“Instead of telling my team members how, exactly, to change their artwork, I’ve learned that it’s better to ask questions about how they believe they can improve their work.”
email@example.com was Michael Kovach’s e-mail address when he applied for work at VMBC in 2010. “It worked,” he says. The catchy address (and the substantial resume that came with it) helped VMBC CEO Jesse Crowe spot Michael’s talent from the start, and when the job interview went well, Jesse brought him on as a Project Manager.
Michael’s first task: building the company’s website. Instead of reaching outside the company for a web designer, VMBC President Joe Cox suggested Michael try to design the website himself.
But although Joe saw his capabilities and believed in him, Michael’s own self-doubt stopped him. “I wasn’t confident I could do it,” he says. “I’d never designed a website before. So I hired someone else to do it.”
Years later, when the website needed an overhaul, Michael would have a second chance at the same task. This time, Michael took it. “Jesse saw that I was inclined to it, and he gave me a chance to fail, multiple times, so that I could build my confidence and be where I am today.” Under Michael’s direction and creativity, the new and improved website was launched in April 2015.
Reflecting back, Michael says, “Jesse and Joe always knew I had the ability—I just didn’t have the confidence in myself. And he’s reminded me of that since,” he laughs, “many times.”
With encouragement from team members and increased self-confidence, Michael has continued to grow at VMBC, both in skill set and leadership opportunities. Through supportive guidance from Jesse and mentorship from Joe, Michael grew from his Project Manager position to VMBC’s Creative Manager, leading a band of artists to deliver innovative designs for mobile apps.
But Michael’s growth from Project Manager to Creative Manager didn’t come without natural growing pains. It took time for him to acclimate into the managerial role and become the kind of supportive leader Jesse and Joe had been for him. At first he subscribed to a more traditional management style, focused on “I’s”—“I need,” “I don’t like,” etc. “I’m very detail oriented,” he says, “right down to the pixel, and I used to hold other creative team members to my standard. That’s not the right thing to do. As an artist and a creative, having your work corrected doesn’t inspire you to improve it.”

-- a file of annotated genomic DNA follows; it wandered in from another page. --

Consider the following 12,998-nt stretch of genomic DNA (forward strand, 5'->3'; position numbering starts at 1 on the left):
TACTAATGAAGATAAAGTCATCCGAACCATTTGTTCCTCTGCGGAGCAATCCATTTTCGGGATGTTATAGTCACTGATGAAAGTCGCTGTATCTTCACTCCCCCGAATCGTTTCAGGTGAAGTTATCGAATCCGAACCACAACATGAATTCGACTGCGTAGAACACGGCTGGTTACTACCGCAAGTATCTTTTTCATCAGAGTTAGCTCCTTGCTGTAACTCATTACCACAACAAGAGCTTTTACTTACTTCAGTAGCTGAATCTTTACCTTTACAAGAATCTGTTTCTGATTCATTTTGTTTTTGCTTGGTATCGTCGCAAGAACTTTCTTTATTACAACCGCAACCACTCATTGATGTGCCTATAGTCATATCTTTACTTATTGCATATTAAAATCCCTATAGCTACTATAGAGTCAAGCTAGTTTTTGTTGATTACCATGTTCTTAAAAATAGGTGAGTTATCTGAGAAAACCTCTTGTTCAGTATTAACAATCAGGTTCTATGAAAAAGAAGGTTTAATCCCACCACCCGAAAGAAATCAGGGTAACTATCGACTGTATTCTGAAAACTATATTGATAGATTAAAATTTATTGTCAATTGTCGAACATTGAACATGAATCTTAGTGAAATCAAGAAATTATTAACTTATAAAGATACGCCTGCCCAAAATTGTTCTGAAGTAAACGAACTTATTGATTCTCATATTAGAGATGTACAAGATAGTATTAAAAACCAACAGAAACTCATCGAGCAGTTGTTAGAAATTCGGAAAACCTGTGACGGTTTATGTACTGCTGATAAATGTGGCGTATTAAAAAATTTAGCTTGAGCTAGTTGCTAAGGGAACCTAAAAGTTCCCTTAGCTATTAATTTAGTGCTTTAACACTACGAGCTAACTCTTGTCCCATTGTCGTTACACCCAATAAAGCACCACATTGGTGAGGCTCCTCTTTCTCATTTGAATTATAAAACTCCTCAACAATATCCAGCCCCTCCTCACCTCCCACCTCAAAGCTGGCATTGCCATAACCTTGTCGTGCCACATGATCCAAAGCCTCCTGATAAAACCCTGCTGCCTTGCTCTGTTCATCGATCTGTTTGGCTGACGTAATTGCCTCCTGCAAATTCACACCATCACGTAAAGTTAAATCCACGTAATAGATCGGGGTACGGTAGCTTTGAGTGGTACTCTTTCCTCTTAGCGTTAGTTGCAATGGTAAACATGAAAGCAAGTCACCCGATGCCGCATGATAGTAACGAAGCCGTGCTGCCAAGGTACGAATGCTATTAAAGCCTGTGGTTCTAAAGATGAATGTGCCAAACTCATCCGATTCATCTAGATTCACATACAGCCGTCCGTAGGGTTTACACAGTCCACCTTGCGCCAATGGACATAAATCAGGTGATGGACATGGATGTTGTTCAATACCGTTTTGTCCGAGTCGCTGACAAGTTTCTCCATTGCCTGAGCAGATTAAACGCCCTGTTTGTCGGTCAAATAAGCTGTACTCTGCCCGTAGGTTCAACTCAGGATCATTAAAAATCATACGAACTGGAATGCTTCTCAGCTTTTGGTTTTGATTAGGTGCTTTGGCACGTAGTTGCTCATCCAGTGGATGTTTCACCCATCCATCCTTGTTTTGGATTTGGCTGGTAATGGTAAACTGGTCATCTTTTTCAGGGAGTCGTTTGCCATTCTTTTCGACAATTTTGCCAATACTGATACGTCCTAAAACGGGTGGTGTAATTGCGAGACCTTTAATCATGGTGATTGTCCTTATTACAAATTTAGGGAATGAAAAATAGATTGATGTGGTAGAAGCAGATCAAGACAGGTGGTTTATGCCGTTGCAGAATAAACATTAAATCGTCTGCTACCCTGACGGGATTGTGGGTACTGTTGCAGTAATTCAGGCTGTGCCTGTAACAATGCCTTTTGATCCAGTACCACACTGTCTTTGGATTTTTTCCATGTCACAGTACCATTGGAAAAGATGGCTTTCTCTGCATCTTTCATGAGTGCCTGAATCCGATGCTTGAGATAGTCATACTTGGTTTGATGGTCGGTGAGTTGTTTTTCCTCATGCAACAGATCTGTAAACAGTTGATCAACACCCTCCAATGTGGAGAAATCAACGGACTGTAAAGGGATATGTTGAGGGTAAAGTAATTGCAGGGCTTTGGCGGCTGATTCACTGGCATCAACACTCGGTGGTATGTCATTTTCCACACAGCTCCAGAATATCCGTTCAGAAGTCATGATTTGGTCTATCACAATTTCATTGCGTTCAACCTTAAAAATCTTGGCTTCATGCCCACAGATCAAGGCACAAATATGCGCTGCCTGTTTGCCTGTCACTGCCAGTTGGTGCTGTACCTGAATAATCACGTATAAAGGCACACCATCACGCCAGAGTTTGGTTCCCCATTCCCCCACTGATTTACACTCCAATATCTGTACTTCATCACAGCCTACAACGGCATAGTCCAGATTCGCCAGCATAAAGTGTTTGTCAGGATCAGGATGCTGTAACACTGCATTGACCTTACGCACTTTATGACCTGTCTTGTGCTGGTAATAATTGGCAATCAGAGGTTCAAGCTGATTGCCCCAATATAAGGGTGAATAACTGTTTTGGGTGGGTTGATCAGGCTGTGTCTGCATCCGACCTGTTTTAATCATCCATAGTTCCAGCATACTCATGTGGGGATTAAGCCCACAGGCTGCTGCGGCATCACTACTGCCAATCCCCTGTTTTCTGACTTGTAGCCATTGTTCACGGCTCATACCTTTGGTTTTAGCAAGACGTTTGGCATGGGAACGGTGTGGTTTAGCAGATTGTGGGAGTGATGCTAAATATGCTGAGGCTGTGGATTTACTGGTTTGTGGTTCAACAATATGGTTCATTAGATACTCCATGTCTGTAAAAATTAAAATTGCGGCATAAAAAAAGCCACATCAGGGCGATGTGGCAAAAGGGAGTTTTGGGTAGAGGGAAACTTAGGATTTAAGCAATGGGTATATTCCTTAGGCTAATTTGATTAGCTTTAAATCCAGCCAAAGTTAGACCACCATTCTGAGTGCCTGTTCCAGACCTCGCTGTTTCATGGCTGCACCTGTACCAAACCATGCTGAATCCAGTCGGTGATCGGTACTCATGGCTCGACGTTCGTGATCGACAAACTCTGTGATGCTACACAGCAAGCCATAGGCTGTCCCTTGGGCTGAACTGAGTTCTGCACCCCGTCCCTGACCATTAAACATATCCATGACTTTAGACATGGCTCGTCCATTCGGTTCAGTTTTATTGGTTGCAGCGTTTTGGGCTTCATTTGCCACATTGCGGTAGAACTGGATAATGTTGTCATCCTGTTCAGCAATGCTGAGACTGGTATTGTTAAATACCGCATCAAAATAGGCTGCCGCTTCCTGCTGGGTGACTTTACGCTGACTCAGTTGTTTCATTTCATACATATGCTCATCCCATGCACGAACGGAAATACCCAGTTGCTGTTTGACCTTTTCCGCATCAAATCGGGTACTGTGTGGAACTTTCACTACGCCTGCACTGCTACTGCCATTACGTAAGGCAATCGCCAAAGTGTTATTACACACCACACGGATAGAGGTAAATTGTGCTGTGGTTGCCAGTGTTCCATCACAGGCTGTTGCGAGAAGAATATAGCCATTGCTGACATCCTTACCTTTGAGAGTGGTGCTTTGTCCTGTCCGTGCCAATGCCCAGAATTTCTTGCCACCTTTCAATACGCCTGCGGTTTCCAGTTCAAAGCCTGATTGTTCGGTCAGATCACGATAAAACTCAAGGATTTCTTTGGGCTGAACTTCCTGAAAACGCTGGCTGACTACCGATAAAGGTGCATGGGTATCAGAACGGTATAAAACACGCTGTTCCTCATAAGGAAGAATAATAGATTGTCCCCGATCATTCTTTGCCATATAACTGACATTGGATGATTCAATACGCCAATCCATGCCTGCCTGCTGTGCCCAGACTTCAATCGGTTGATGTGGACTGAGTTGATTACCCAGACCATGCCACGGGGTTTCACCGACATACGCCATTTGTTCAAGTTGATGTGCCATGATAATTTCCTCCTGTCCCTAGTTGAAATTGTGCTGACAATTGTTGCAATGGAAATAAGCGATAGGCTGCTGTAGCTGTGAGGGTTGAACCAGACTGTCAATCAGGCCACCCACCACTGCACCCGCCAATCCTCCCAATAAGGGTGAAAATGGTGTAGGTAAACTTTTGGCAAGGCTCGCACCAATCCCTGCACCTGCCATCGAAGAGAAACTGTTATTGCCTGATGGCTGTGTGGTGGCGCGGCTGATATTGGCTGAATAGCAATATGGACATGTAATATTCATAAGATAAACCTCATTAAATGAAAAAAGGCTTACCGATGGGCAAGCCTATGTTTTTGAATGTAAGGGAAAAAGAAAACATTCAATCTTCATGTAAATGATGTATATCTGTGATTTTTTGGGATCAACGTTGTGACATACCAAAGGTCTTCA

When Michael realized his leadership methods were not as sharp as they could be, he devised an improvement plan with Joe’s help.
“It’s only been about six to eight months since I’ve incorporated my more collaborative leadership style,” he says, but already, Michael’s conscious leadership approach has dramatically improved the team’s collaboration and performance. “Instead of telling my team members how, exactly, to change their artwork, I’ve learned that it’s better to ask questions about how they believe they can improve their work.” With this space and freedom to play, his team members come back with even more attractive and intuitive apps. It’s because of this insight and vision that just this past April Michael was promoted to Sr. Manager of UX & Creative Design.
“I’ve learned that the more questions I can ask to elevate and inspire them, the better work I get back,” he says. “Every product that my team has produced is better when it’s a team effort, and when we use questions instead of commands to revise first drafts.”
Now Michael takes the support model he learned from his mentors and passes it on to his team. “Every Friday, the creative team gathers to review progress from the past week, collaborating on what we could do better and what we want to do next. I close the week by thanking them for their accomplishments and congratulating them on their work. I try to send them off into the weekend in a happy mood.”
As for Michael’s inspiration, “I’m inspired by everyday life. When I’m on Pinterest, when I’m gardening, when I’m cooking . . .” The list is never-ending, because Michael doesn’t have an on/off creative switch. “I’ll be looking at a PowerPoint slide and see a rectangle, which inspires me to draw a series of diamonds, which then carries over into my work. And on and on…” he trails off.
firstname.lastname@example.org was Michael’s creative plea for a chance to work with a company that he felt was a good fit. But he found something much bigger than a job. “I tell my friends all the time that I found my career. I don’t have just a job, I have a family.”
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